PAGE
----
Page:Historical Works of Venerable Bede vol. 2.djvu/261

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their labours,Removal of the body from Lindisfarne and a rest for the saint's corpse in Ireland, particularly as they saw no hope of remaining in any part of their own country. Wherefore they called together the others who were wiser and older than themselves, and the plan obtained the approbation of all of them. "It is evident," said they, "that we are advised to seek a place of repose in a foreign land; for, if such had not been the will of God, and of the saint himself, we should long ago have had a proper place provided for his own sanctity, and for ourselves." Such were their words; but the incomprehensible wisdom of God disposed it otherwise. For when they had come together at the mouth of the river Dyrwent, because the passage to Ireland was easiest and shortest from thence, a vessel was got ready, the holy body was placed on board, the bishop and abbot embarked, together with a few who had been made acquainted with the undertaking, whilst all the others were ignorant of the reason of the voyage. But why do I multiply words? They bade farewell to their friends who were on the shore looking on, and spreading their sails before a favourable wind, turned the ship's head direct for Ireland. What was at that moment, do you suppose, the sorrow of those who remained behind? and what was the lamentation which this sorrow gave birth to? They threw themselves prostrate on the ground, sprinkled their heads with dust, tore their garments, and beat their breasts with stones, and with their fists; and at length broke out altogether into an exclamation of this kind:—"O thou father and patron of ours, how are we abandoned, wretches that we are, as captives to the rage of our enemies, like sheep to be devoured by wolves!" This was all they uttered.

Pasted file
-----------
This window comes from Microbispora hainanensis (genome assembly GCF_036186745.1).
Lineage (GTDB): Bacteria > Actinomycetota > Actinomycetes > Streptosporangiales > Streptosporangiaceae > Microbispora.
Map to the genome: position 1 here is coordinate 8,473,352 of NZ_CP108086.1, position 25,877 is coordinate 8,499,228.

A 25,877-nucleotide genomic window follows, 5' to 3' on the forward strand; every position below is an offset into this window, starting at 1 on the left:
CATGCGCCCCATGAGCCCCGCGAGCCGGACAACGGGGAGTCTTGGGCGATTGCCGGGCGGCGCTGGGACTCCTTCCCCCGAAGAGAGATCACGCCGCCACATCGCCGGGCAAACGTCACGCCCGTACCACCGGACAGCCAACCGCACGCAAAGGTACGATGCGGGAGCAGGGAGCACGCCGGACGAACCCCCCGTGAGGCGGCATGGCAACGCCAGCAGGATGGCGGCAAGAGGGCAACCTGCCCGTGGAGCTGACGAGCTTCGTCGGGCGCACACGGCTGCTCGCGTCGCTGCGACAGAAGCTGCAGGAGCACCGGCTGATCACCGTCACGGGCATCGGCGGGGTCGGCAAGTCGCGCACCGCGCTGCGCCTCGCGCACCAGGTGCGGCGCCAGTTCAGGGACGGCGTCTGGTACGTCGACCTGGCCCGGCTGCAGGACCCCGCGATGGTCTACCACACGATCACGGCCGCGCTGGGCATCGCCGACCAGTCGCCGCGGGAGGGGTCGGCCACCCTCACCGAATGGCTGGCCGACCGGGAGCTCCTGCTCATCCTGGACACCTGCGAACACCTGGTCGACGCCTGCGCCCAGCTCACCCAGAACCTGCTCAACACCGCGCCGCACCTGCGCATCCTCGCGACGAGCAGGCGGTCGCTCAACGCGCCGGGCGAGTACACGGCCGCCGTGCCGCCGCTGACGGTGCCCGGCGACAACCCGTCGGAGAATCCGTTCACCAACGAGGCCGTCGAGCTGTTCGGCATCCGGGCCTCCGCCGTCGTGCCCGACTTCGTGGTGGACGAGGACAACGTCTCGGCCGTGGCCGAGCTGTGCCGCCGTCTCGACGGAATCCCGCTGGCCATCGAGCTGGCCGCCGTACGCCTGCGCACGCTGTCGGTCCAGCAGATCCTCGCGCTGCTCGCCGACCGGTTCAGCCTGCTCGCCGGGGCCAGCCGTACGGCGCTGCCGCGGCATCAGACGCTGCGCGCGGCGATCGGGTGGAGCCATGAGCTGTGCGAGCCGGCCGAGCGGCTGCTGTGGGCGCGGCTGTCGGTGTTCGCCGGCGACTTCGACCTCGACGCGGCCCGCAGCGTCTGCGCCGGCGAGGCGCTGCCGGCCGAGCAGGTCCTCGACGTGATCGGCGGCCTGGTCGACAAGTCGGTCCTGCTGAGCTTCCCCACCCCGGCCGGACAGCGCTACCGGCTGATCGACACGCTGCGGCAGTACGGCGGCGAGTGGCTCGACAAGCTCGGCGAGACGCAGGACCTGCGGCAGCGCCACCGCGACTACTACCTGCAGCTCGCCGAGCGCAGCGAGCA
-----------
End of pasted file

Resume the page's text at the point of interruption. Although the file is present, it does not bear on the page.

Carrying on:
§ 7. On a sudden the wind changed, the waves rose high, and the sea, which was before tranquil, became dark and stormy; the vessel was tossed this way and that way without guidance, and those who were on